To be fair, I wasn't really there in the 70s. I mean, I was, but I was an infant, a toddler, I wasn't making movie-watching decisions just yet... Well, not really. But, I certainly didn't know why certain movies were the ones making money at the time. My experience with all of these movies so far this month came later mostly. Get to the 80s and I was plenty aware then (and in retrospect as well) why things were the way they were in popular cinema.
But, I'm not above speculation, obviously. Plus, I am capable of research. For example, disaster films were big--the Airport series, The Poseidon Adventure, Earthquake, The Towering Inferno, Meteor. James Bond films were in full swing with Connery and Moore. Crime was big--The French Connection, Dirty Harry, The Godfather and its Part II, Death Wish, Serpico, plus the wilderness movies, of course. JT Esterkamp at Medium, says "The films [of the 1970s] would be a reflection of the anti-hero as a protagonist. Watergate and Vietnam would be the two biggest influences on the 70's mentality. Film would keep the innovations of the 60's but abandon the youthful optimism that flowed through it." Weirdly, with something like the opening of Adventures of the Wilderness Family or Snowball Express, you've got a twisted version of optimism that arises out of cynicism. It's not youthful optimism, it's some sort of fed up, mature optimism birthed out of a world that stopped being optimistic. These family films can't help but separate their protagonists from the larger world because the larger world is where you get darker subject matter like The Godfather or A Clockwork Orange. New Hollywood, as it's called, was playing with the darker side of life, celebrating it. These family-friendly wilderness films were, at once, harkening back to something more innocent and relying on plot and character details that were integral to New Hollywood films. The antihero, the scoundrel, the pirate. And, sure they celebrate nature and getting away from "society" but they also rely heavily on the strength of familial connections and, when there's an antagonist at all, doing what is right. While there are men who try to kill Zachariah Coop at the opening of Across the Great Divide, the real story here is a struggle with nature itself, not unlike Adventures of the Wilderness Family. In New Hollywood film, the protagonist could be a bad guy. In those more family-friendly films, the story structure forewent the protagonist/antagonist setup altogether.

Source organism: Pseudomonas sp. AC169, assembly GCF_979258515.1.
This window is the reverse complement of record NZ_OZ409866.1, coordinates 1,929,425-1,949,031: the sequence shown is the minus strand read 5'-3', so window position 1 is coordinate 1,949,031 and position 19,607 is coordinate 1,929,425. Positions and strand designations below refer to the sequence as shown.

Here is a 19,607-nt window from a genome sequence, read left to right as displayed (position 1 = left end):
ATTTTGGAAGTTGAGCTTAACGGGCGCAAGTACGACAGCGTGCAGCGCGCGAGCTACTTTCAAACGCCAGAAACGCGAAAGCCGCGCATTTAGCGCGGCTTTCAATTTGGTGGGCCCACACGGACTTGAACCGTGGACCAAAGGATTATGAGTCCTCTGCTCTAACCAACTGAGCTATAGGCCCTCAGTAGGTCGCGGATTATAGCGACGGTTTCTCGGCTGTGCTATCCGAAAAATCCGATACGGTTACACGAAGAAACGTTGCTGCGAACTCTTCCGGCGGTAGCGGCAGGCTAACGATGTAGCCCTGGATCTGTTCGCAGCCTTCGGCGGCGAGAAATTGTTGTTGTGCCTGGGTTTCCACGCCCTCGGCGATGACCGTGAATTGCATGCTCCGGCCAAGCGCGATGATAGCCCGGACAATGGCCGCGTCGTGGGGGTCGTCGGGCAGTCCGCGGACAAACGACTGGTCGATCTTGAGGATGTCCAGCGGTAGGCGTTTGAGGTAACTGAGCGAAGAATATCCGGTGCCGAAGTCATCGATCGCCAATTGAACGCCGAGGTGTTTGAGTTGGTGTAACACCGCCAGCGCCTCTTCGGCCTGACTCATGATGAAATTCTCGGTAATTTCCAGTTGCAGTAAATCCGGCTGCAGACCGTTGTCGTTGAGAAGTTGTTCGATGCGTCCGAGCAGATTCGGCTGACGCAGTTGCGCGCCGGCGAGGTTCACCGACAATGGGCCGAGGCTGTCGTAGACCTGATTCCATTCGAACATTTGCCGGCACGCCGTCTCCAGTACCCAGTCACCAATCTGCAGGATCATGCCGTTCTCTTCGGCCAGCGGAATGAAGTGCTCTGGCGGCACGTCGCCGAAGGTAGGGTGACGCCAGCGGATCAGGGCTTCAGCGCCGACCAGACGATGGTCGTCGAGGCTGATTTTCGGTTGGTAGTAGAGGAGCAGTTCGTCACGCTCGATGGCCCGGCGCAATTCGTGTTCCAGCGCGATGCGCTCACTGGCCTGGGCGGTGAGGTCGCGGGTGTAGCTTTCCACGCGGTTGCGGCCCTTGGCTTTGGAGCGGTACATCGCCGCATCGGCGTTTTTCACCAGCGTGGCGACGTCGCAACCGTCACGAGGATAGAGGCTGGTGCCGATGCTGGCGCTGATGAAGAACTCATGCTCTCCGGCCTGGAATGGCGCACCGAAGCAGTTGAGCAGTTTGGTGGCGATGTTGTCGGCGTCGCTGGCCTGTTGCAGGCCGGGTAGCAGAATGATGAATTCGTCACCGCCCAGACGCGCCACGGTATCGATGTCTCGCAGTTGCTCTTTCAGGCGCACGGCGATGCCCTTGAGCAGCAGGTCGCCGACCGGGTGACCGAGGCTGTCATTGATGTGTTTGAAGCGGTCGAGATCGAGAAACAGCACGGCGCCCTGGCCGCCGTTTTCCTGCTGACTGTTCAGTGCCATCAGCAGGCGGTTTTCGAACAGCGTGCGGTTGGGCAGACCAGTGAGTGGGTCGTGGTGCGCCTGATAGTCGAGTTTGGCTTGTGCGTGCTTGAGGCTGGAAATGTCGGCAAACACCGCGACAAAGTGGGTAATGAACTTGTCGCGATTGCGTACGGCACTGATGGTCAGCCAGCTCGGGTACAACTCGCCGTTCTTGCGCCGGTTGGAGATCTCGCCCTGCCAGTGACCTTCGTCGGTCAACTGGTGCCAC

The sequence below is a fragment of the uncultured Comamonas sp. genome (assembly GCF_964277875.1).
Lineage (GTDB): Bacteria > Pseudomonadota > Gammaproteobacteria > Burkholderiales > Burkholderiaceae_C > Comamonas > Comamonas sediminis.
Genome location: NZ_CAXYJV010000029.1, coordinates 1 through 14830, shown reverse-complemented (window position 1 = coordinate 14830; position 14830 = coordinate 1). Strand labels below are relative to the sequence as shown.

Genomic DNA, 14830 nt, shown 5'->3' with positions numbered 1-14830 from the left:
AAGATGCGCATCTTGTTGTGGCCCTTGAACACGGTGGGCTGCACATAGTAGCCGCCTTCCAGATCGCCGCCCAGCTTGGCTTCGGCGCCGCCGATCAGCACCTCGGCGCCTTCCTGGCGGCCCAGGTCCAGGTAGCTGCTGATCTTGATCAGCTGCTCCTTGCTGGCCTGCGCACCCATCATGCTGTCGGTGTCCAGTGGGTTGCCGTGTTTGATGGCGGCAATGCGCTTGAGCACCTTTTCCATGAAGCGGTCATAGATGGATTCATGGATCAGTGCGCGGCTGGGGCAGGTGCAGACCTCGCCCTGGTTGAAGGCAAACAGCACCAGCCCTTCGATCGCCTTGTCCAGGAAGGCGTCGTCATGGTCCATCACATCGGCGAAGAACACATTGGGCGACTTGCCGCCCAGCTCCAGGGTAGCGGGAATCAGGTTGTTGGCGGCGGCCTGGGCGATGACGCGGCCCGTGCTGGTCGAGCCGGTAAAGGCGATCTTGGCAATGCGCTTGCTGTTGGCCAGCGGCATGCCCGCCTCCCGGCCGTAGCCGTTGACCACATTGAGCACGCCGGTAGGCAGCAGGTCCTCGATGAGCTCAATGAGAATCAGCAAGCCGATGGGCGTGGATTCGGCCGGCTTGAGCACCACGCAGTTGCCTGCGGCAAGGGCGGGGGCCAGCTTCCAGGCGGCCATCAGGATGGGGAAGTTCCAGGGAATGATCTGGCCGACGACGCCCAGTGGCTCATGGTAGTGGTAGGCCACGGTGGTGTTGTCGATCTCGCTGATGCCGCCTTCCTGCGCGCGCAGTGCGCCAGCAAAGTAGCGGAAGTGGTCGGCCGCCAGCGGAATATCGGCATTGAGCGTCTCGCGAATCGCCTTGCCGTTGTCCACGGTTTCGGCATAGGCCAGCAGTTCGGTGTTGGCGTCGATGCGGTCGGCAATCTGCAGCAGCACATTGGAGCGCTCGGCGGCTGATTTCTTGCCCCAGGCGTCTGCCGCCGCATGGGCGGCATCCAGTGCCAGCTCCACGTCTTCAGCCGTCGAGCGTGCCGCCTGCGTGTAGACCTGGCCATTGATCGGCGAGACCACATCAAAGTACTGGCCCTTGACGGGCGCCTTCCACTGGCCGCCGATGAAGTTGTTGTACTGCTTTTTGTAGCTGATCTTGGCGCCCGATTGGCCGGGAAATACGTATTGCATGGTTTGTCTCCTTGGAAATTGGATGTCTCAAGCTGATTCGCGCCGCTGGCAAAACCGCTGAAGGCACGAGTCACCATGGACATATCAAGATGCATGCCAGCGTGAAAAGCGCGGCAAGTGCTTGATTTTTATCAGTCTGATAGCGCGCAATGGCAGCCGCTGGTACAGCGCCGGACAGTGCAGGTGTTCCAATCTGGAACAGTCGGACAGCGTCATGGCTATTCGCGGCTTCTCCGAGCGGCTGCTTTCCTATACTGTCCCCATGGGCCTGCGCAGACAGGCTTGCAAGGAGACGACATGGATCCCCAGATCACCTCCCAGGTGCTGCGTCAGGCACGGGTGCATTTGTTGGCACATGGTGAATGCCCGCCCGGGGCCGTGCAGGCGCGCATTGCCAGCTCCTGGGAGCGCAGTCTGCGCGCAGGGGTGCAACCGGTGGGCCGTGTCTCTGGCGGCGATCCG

Meanwhile, you've got little ol' me, just learning how the world works, getting dragged to church regularly, and the moral structure of film was no longer black and white. Like my wonder at other people my age not being raised on movies yesterday, I've also got to wonder about people my age not turning into a bunch of bleeding heart liberals who wanted to know the villain's backstory because it was surely tragic. Hell, the original Star Wars trilogy was this writ large on the screen (and the followup trilogy it's inevitable overthinking), taking its cue from mythology in its antagonist being the father of the hero, but take that in context of US politics from the 60s into the 70s, the era of Vietnam, young men being sent off to a losing war because of what? Because of politicians, because of the Greatest Generation, because of their fathers. The best villain these wilderness movies can get is a bear, a cougar, wolves. If you're not actually going out into the wilderness to live, these things are just as much fantasy as Darth Vader is... Maybe more, actually, because anyone can relate to rebelling against their own father.